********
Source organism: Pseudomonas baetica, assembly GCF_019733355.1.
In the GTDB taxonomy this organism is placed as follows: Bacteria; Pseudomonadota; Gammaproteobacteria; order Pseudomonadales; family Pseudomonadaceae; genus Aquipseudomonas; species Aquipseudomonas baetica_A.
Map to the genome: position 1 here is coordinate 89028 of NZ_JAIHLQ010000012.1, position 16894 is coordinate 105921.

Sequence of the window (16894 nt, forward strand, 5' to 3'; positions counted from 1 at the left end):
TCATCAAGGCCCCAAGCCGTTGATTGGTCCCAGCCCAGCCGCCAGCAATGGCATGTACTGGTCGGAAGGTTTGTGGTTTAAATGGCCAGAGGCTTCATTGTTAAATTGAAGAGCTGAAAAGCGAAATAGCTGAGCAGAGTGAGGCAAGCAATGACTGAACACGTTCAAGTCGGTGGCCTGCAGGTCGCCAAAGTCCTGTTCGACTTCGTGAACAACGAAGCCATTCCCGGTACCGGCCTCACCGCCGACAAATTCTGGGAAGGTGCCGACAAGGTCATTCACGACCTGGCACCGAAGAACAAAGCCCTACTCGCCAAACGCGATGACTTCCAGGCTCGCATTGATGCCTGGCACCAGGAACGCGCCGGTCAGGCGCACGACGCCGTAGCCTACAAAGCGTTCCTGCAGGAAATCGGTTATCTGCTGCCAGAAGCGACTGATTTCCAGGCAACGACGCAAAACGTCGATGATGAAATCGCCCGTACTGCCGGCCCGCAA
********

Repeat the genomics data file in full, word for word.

Source organism: Pseudomonas baetica, assembly GCF_019733355.1.
In the GTDB taxonomy this organism is placed as follows: Bacteria; Pseudomonadota; Gammaproteobacteria; order Pseudomonadales; family Pseudomonadaceae; genus Aquipseudomonas; species Aquipseudomonas baetica_A.
Map to the genome: position 1 here is coordinate 89028 of NZ_JAIHLQ010000012.1, position 16894 is coordinate 105921.

Sequence of the window (16894 nt, forward strand, 5' to 3'; positions counted from 1 at the left end):
TCATCAAGGCCCCAAGCCGTTGATTGGTCCCAGCCCAGCCGCCAGCAATGGCATGTACTGGTCGGAAGGTTTGTGGTTTAAATGGCCAGAGGCTTCATTGTTAAATTGAAGAGCTGAAAAGCGAAATAGCTGAGCAGAGTGAGGCAAGCAATGACTGAACACGTTCAAGTCGGTGGCCTGCAGGTCGCCAAAGTCCTGTTCGACTTCGTGAACAACGAAGCCATTCCCGGTACCGGCCTCACCGCCGACAAATTCTGGGAAGGTGCCGACAAGGTCATTCACGACCTGGCACCGAAGAACAAAGCCCTACTCGCCAAACGCGATGACTTCCAGGCTCGCATTGATGCCTGGCACCAGGAACGCGCCGGTCAGGCGCACGACGCCGTAGCCTACAAAGCGTTCCTGCAGGAAATCGGTTATCTGCTGCCAGAAGCGACTGATTTCCAGGCAACGACGCAAAACGTCGATGATGAAATCGCCCGTACTGCCGGCCCGCAA